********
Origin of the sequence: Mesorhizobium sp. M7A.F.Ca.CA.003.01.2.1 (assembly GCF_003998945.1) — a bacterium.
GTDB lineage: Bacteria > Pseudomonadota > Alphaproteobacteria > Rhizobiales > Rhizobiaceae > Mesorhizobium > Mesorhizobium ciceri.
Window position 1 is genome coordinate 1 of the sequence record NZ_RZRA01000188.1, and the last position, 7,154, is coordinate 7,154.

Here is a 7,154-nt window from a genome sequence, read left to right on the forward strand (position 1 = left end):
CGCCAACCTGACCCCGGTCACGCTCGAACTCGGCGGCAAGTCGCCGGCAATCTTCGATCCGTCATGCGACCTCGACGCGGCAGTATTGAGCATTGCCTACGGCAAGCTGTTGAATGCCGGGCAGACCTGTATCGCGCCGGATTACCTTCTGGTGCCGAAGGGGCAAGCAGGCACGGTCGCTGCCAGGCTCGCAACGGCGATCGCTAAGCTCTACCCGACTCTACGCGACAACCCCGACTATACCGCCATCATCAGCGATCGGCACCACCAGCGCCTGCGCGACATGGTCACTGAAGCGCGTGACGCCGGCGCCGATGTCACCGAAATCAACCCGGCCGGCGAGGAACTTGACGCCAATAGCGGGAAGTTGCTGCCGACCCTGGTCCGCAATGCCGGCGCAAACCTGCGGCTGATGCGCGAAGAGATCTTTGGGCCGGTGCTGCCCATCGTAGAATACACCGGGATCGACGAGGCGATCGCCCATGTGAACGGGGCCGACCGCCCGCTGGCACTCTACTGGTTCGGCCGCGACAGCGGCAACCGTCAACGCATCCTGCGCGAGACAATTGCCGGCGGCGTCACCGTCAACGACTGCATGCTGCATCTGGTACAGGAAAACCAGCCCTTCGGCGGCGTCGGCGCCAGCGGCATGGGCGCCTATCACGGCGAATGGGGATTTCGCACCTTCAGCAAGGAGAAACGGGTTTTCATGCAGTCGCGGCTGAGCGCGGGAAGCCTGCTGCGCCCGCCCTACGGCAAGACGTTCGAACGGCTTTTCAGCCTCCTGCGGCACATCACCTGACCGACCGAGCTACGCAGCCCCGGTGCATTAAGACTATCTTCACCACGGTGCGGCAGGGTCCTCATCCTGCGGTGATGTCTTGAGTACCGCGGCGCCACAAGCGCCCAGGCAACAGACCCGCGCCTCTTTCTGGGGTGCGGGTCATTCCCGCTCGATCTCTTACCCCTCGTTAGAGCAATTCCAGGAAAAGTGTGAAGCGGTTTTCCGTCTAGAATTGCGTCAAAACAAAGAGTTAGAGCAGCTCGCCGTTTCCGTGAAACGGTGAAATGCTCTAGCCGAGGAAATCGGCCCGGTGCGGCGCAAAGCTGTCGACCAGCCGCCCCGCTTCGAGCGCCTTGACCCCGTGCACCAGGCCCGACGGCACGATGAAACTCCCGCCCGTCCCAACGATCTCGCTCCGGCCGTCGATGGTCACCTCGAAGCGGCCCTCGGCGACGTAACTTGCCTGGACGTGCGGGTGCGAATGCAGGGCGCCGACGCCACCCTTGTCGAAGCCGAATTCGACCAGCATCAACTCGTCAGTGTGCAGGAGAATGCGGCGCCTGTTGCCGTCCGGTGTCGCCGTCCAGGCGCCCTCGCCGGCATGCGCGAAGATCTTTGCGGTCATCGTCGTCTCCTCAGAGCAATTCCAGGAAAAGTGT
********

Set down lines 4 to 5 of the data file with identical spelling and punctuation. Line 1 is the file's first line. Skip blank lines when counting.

Here is a 7,154-nt window from a genome sequence, read left to right on the forward strand (position 1 = left end):
CGCCAACCTGACCCCGGTCACGCTCGAACTCGGCGGCAAGTCGCCGGCAATCTTCGATCCGTCATGCGACCTCGACGCGGCAGTATTGAGCATTGCCTACGGCAAGCTGTTGAATGCCGGGCAGACCTGTATCGCGCCGGATTACCTTCTGGTGCCGAAGGGGCAAGCAGGCACGGTCGCTGCCAGGCTCGCAACGGCGATCGCTAAGCTCTACCCGACTCTACGCGACAACCCCGACTATACCGCCATCATCAGCGATCGGCACCACCAGCGCCTGCGCGACATGGTCACTGAAGCGCGTGACGCCGGCGCCGATGTCACCGAAATCAACCCGGCCGGCGAGGAACTTGACGCCAATAGCGGGAAGTTGCTGCCGACCCTGGTCCGCAATGCCGGCGCAAACCTGCGGCTGATGCGCGAAGAGATCTTTGGGCCGGTGCTGCCCATCGTAGAATACACCGGGATCGACGAGGCGATCGCCCATGTGAACGGGGCCGACCGCCCGCTGGCACTCTACTGGTTCGGCCGCGACAGCGGCAACCGTCAACGCATCCTGCGCGAGACAATTGCCGGCGGCGTCACCGTCAACGACTGCATGCTGCATCTGGTACAGGAAAACCAGCCCTTCGGCGGCGTCGGCGCCAGCGGCATGGGCGCCTATCACGGCGAATGGGGATTTCGCACCTTCAGCAAGGAGAAACGGGTTTTCATGCAGTCGCGGCTGAGCGCGGGAAGCCTGCTGCGCCCGCCCTACGGCAAGACGTTCGAACGGCTTTTCAGCCTCCTGCGGCACATCACCTGACCGACCGAGCTACGCAGCCCCGGTGCATTAAGACTATCTTCACCACGGTGCGGCAGGGTCCTCATCCTGCGGTGATGTCTTGAGTACCGCGGCGCCACAAGCGCCCAGGCAACAGACCCGCGCCTCTTTCTGGGGTGCGGGTCATTCCCGCTCGATCTCTTACCCCTCGTTAGAGCAATTCCAGGAAAAGTGTGAAGCGGTTTTCCGTCTAGAATTGCGTCAAAACAAAGAGTTAGAGCAGCTCGCCGTTTCCGTGAAACGGTGAAATGCTCTAGCCGAGGAAATCGGCCCGGTGCGGCGCAAAGCTGTCGACCAGCCGCCCCGCTTCGAGCGCCTTGACCCCGTGCACCAGGCCCGACGGCACGATGAAACTCCCGCCCGTCCCAACGATCTCGCTCCGGCCGTCGATGGTCACCTCGAAGCGGCCCTCGGCGACGTAACTTGCCTGGACGTGCGGGTGCGAATGCAGGGCGCCGACGCCACCCTTGTCGAAGCCGAATTCGACCAGCATCAACTCGTCAGTGTGCAGGAGAATGCGGCGCCTGTTGCCGTCCGGTGTCGCCGTCCAGGCGCCCTCGCCGGCATGCGCGAAGATCTTTGCGGTCATCGTCGTCTCCTCAGAGCAATTCCAGGAAAAGTGT